- Failing to (completely) honor an unsubscribe request. Some senders interpret an unsubscribe request to mean the category of emails that I’m subscribed to. That is, if I unsubscribe from their blog, I somehow must still be interested in their prospect emails. When this happens, I instantly block their domain from reaching me. They violated my trust and likely violated the CAN-SPAM Act.
The burden of responsibility to make unsubscribes easy and user-friendly is shared among email service providers and senders. With restrictive policies, it forces senders to take subversive action to bypass unsubscribe processes. With too much flexibility, senders shoot themselves in the foot unknowingly. Educating senders on how to properly handle unsubscribes is critical to minimizing dissent and abusive reactions from senders.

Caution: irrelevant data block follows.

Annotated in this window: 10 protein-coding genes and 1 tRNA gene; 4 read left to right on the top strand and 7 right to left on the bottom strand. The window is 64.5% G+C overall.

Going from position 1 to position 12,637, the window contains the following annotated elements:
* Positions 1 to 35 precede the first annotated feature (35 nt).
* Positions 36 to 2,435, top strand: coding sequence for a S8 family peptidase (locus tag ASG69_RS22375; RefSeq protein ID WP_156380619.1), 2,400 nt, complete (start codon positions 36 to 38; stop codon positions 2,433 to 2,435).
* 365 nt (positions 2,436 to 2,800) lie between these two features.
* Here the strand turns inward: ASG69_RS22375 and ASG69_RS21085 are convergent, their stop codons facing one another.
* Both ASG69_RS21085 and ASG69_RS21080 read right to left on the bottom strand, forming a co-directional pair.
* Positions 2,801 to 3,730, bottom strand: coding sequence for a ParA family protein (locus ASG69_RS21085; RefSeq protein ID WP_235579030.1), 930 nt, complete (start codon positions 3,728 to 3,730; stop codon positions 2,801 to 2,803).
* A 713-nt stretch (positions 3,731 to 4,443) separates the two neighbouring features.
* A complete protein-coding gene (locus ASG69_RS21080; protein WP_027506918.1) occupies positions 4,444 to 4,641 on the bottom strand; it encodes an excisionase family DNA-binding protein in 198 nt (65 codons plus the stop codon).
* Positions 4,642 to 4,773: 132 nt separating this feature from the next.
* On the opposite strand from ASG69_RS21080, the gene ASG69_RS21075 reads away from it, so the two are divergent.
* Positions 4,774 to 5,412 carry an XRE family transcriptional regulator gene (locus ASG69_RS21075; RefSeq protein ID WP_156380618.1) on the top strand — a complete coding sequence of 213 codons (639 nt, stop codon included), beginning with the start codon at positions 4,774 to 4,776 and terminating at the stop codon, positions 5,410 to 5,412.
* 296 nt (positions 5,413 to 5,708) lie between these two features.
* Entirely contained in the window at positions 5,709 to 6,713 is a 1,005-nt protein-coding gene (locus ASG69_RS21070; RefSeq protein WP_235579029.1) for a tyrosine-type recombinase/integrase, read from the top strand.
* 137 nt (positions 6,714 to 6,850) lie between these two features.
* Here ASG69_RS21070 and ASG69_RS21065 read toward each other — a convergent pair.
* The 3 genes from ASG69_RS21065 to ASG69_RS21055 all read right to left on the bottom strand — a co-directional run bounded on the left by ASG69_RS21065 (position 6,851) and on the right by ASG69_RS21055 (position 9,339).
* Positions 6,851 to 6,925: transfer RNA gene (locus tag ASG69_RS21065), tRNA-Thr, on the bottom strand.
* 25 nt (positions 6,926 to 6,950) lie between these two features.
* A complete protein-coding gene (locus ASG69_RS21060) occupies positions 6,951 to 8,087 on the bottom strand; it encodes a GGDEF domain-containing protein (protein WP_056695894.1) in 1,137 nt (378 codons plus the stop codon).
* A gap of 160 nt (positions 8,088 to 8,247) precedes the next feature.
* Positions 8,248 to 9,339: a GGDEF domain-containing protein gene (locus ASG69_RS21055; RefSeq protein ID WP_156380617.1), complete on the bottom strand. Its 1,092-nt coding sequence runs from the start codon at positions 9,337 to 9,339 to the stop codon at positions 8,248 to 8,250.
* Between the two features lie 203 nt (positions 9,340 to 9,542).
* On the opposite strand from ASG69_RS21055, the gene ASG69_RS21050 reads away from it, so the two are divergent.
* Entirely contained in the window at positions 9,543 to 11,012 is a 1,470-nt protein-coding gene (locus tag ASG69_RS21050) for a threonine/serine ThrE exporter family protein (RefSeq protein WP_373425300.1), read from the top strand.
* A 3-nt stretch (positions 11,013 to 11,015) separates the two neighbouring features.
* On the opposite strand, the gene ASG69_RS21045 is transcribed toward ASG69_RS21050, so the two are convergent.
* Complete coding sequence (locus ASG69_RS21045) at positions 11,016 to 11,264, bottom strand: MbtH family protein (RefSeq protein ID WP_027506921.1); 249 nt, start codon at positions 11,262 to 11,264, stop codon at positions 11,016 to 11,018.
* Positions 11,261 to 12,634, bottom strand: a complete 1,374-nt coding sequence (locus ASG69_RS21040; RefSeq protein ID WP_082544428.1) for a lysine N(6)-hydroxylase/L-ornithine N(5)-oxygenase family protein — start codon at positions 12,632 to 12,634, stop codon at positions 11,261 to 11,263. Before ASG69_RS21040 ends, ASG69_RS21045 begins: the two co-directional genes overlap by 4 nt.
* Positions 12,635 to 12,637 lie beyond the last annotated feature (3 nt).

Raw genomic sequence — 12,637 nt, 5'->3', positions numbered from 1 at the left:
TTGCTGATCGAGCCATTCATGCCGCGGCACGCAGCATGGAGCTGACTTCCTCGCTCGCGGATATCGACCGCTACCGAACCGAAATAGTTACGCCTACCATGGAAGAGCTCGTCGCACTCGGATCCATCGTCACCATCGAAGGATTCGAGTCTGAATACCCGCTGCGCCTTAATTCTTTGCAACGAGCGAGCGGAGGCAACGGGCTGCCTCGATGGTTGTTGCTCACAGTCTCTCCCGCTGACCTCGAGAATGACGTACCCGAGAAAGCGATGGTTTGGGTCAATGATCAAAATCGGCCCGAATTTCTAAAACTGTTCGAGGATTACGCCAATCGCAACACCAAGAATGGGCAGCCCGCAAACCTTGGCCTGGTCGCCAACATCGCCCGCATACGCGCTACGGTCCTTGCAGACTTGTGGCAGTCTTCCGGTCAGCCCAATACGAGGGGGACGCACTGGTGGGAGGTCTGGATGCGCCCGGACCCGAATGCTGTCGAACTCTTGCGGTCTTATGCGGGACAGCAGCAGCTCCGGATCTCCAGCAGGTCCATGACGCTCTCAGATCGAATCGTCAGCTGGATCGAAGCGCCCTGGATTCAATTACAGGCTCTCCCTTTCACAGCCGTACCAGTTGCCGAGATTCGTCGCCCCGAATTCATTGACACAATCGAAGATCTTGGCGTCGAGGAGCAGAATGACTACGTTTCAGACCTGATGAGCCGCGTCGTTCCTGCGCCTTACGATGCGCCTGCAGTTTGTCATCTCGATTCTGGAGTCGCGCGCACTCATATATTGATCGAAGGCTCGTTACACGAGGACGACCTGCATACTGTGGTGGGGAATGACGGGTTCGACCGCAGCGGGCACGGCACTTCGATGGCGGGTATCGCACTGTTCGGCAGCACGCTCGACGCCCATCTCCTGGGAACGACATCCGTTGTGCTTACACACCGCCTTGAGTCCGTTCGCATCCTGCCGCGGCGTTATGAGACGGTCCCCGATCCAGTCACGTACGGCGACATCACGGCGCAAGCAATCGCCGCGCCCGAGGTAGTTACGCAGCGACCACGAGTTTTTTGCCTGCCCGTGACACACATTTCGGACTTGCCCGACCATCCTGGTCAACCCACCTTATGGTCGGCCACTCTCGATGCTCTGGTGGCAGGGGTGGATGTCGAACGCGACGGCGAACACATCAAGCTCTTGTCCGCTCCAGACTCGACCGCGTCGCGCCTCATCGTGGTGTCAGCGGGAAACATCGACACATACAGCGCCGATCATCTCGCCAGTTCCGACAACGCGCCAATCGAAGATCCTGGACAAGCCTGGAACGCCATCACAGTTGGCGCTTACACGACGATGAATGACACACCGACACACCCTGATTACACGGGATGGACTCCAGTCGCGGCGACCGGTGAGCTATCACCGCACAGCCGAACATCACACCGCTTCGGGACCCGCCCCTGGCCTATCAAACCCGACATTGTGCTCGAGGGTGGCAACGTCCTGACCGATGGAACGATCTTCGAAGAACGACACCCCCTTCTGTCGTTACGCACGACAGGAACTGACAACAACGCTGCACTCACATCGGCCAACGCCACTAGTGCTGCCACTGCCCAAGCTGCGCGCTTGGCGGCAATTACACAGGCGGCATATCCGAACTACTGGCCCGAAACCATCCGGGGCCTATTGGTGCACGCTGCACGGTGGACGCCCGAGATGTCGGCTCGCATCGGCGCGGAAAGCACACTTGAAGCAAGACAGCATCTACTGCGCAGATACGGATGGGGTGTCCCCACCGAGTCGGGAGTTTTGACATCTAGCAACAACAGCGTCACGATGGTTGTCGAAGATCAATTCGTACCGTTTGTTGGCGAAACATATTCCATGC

If you’re an email sender, I encourage you to make the unsubscribe link easy, inviting and friendly for me to click. I probably won’t unsubscribe, but if I do, please respect my request. It’s entirely possible that I follow you on Twitter or Like you on Facebook. Make those interactions count and encourage me to sign up again and let’s get started on the right foot.
A good way to make the unsubscribe not feel so transactional is to attach it to an emotional outcome. That is, apply your own self-deprecating humor to have fun with recipients and make your unsubscribe confirmation page at the very least, entertaining. Hey, if they wanted to unsubscribe, you might as well make them leave with a smile.
Together, we can keep email valuable for both people and businesses.
This post is a part of my 60 days of blogging. Read more about #60DOB.
Photo credit: CarbonNYC